Friday, 17 October 2008

Tippled Over

This week, Google, in their most ingenious step thus far, installed an anti-drunk emailing system. So, the premise is when it's "that time of night" (or morning for many of us) your gmail account aims to stop you emailing your ex-girlfriend and sobbing your heart about how you would want them back. (I recently undertook this 'experiment' while fairly done in: surprisingly, it will not improve your chances.)
This is the test. As Leslie knows from me trying to do the shop's takings at the end of a day, maths is not a major strongpoint with me-maths that deals with squiggly shapes and formulae fine, 8 + 7 is not going to happen in under 43 seconds. I don't think I could answer most of these questions sober. With a calculator.

But it got me thinking (over a nice cold pint)-alcohol is incredibly ingrained in our culture, why?

Why are certain drugs illegal? Why are some legal? Why have some been socially acceptable and then not? But the main question I was asking that leads us to these, why is alcohol the most popular drug of our time? Answer-1) It's not, it's that old psychotropic, coffee-about 2.5 cups a day in the UK per person per day. 2) Price. Alcohol is very cheap and what people put in their bodies is really down to economics.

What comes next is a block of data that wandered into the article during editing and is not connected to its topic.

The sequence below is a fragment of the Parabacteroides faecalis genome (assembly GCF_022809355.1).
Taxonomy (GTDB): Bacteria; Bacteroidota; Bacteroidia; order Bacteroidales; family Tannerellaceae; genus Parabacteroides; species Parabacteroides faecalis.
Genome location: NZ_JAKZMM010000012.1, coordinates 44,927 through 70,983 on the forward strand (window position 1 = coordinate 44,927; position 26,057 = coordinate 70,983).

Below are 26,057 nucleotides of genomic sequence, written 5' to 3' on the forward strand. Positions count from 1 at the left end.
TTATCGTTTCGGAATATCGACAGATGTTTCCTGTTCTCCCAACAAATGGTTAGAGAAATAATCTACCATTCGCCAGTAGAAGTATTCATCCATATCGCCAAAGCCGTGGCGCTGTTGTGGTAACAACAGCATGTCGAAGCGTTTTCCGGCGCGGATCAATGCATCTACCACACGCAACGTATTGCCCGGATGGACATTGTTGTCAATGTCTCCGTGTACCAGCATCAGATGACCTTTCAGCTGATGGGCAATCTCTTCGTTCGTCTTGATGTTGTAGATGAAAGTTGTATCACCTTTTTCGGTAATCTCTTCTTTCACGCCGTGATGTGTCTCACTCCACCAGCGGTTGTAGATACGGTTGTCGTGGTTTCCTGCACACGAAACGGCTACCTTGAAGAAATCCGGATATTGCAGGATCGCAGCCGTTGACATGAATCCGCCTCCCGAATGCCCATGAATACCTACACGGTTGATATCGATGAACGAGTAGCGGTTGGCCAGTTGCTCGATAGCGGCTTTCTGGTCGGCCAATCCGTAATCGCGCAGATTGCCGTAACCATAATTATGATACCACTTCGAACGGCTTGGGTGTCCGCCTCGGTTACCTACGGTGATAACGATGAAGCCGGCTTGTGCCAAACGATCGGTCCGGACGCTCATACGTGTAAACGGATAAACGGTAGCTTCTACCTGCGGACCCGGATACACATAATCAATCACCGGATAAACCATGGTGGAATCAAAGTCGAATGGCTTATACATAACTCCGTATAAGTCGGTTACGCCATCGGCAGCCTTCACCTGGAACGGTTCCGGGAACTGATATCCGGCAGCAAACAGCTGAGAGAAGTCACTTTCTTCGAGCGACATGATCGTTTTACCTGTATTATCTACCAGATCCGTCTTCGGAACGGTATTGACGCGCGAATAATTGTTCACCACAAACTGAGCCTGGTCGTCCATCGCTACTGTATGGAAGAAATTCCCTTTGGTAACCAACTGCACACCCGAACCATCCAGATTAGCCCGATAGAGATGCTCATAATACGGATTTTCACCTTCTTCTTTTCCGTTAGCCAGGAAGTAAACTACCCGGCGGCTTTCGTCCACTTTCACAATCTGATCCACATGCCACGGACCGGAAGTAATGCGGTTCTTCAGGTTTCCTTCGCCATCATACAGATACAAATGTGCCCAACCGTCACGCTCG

During the Opium Wars, the, ahem, competition between private sellers, companies and governments forced the price down to incredibly cheap levels-ergo lots of people took opium. Gin was popular in British Colonies to mix and keep away malaria (supposedly, as it turned out, no) and suddenly there was demand from returning soldiers. Ergo half of London got smashed on gin for a year or so. 

Incidentally, the Opium Wars are called so for a reason-there was quite a bit of war. China and the British went to war over what was effectively a corporate invasion of Imperial China. The product was heroin. During the "Mother's Ruin" Gin invasion of England in the early 1700s, there was a massive demand for gin, but a very high duty for import. So they made a supply at home, the taxing of this home stuff caused rioting and massive protests. 

From these two things we can learn certain lessons-drugs are a commodity. Commodities have supply and demand. If they are banned and there is demand, there will be black market. Black markets tend to be ran by people who aren't very nice. The legal drugs are as dangerous, if not more.

All our jails stuffed with drug users and no drug dealers. The US spends $45 billion a year on fighting drugs. Yet you or I are free to go and smoke cigarettes (and suffer all the bad health effects) or drink till we can't see (ditto). This is not anything new I know, this is a tired old argument about what makes something taboo or non-taboo (taxation, thanks for your answer) but it's worth being reminded once every while.

I'm not finger wagging. Just questioning why. And I'd hoped to make you laugh but got lost in my very tired ramble somewhere-so let Bill Hicks and Brass Eye do that for me. I'm away for a pint and six grams of Klarky Kat. Ciao,

Mark


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